Date: July 09, 2019
By: Tom Rogan
China threatened the U.S. on Tuesday over a newly approved $2.2 billion American arms sale to Taiwan.
Via its Global Times propaganda outlet, China posited that "The U.S. and Taiwan must not step out of line; otherwise, a price must be paid." The article continued, "We might as well make a bold assumption. If an arms sale between the U.S. and Taiwan is not acceptable to the Chinese mainland, if the latter announces it would resolutely destroy the equipment once they are placed on the island, what would happen?"
Interestingly, the Chinese government also used its article to claim that the U.S. sale has no threat-potential. And that invites the question of why, if China believe this sale doesn't significantly strengthen Taiwan's defenses against prospective invasion, is Beijing also so aggravated? First, because it's a lie. China knows this sale does indeed effectively improve Taiwan's defense portfolio. Battle tanks, armored vehicles, and man-portable Stinger anti-aircraft missiles, were specifically chosen to contest Chinese military gaps in the early stages of any invasion. It's a common misconception that naval invasions are now simple because we're in the 21st century or something. China knows that crossing the more than 80-mile Taiwan Strait will likely entail taking major casualties from Taiwanese missile, artillery, naval, and air forces (especially if U.S. Navy submarines come into play).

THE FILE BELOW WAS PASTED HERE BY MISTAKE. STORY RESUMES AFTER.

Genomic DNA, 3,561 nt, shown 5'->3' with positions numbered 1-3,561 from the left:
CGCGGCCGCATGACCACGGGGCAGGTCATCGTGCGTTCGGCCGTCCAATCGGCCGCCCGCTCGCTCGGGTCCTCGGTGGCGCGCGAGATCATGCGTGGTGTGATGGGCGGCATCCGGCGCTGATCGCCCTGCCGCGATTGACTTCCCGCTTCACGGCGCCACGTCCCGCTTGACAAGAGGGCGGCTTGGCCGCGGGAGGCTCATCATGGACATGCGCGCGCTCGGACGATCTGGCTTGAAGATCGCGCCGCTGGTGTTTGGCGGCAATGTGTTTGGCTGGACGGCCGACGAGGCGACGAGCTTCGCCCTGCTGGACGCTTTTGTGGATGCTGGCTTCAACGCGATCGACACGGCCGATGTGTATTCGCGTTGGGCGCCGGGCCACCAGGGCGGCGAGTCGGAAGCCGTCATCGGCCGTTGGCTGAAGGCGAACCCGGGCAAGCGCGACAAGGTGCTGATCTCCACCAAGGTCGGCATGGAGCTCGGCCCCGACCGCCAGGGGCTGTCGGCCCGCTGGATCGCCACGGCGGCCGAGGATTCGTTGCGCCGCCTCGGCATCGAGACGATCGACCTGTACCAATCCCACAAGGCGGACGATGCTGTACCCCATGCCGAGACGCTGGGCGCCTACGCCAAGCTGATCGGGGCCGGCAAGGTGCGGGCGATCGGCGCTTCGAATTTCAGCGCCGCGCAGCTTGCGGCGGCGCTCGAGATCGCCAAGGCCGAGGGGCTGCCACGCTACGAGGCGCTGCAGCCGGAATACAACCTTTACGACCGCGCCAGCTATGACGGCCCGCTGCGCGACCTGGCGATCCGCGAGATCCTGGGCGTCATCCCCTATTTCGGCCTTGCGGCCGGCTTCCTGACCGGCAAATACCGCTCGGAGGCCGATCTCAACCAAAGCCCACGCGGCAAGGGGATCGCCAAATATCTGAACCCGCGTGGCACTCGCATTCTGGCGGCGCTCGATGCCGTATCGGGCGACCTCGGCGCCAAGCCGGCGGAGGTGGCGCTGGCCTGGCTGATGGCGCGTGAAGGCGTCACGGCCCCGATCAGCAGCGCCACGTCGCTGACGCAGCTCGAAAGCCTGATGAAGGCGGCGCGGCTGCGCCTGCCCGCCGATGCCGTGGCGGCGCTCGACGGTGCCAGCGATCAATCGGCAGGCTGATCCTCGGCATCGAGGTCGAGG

In turn, Chinese planners expect that the earliest landing forces that do reach Taiwanese soil will have to fight without effective air-ground support. This is where Taiwan knows it can win: by using highly mobile forces to isolate and annihilate pockets of landing troops. While China would use its mainland missile forces to wreak havoc on fixed Taiwanese positions such as air bases and depots, it would struggle to target mobile Taiwanese forces. That's where these new tanks and stingers come in. And if the Chinese advance force can't get off the beaches, well, China has a big problem.